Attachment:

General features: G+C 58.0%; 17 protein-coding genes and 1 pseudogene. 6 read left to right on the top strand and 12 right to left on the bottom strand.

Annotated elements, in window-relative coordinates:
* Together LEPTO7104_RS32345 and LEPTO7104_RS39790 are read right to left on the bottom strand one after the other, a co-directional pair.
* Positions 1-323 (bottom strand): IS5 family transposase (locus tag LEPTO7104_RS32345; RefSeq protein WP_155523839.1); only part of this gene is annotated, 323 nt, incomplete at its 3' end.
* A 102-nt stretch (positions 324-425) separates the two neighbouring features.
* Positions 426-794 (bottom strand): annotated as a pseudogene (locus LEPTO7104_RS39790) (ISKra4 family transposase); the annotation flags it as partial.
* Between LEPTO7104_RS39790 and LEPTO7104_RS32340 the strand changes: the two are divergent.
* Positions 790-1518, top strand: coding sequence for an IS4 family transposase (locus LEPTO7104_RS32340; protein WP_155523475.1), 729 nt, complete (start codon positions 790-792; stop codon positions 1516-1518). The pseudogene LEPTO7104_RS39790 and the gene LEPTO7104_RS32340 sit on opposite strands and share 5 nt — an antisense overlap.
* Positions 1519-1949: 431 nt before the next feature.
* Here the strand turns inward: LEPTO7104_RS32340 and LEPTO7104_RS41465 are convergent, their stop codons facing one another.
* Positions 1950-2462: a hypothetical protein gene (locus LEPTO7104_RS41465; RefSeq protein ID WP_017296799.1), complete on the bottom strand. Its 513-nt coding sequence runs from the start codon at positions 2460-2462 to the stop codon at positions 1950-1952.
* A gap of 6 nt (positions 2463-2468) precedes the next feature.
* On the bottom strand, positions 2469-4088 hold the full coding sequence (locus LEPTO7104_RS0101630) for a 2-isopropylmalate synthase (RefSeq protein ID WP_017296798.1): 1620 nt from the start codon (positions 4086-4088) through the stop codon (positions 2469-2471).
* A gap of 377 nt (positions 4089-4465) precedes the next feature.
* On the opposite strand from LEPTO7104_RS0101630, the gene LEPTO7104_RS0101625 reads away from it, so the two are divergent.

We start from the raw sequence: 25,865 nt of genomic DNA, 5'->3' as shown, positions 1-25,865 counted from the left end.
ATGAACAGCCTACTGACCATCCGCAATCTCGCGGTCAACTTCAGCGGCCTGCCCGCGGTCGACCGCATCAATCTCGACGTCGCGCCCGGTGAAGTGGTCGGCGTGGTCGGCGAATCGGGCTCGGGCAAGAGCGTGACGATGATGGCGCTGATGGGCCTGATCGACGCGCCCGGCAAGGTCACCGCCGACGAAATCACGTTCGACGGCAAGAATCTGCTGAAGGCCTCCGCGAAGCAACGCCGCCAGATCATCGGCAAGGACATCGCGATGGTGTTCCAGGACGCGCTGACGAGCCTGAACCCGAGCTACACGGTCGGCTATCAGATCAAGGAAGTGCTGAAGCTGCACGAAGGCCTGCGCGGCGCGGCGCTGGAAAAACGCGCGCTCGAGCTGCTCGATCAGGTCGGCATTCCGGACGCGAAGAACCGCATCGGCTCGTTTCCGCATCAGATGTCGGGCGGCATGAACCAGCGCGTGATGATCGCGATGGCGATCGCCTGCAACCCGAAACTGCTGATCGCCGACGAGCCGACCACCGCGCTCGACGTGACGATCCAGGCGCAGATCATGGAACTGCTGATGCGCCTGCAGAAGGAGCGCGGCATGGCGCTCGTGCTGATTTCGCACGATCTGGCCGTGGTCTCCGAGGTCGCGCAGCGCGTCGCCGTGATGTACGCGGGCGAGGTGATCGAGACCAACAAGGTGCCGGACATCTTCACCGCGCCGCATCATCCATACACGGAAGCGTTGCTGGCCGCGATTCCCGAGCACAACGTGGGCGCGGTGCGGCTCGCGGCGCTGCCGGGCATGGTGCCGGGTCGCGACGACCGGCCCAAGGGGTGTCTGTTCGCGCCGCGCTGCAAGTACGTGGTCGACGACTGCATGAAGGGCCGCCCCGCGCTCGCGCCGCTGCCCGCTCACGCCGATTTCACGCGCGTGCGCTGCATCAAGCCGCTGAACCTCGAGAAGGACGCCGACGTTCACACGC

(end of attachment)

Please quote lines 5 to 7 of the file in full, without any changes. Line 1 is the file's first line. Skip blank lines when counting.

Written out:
* A 102-nt stretch (positions 324-425) separates the two neighbouring features.
* Positions 426-794 (bottom strand): annotated as a pseudogene (locus LEPTO7104_RS39790) (ISKra4 family transposase); the annotation flags it as partial.
* Between LEPTO7104_RS39790 and LEPTO7104_RS32340 the strand changes: the two are divergent.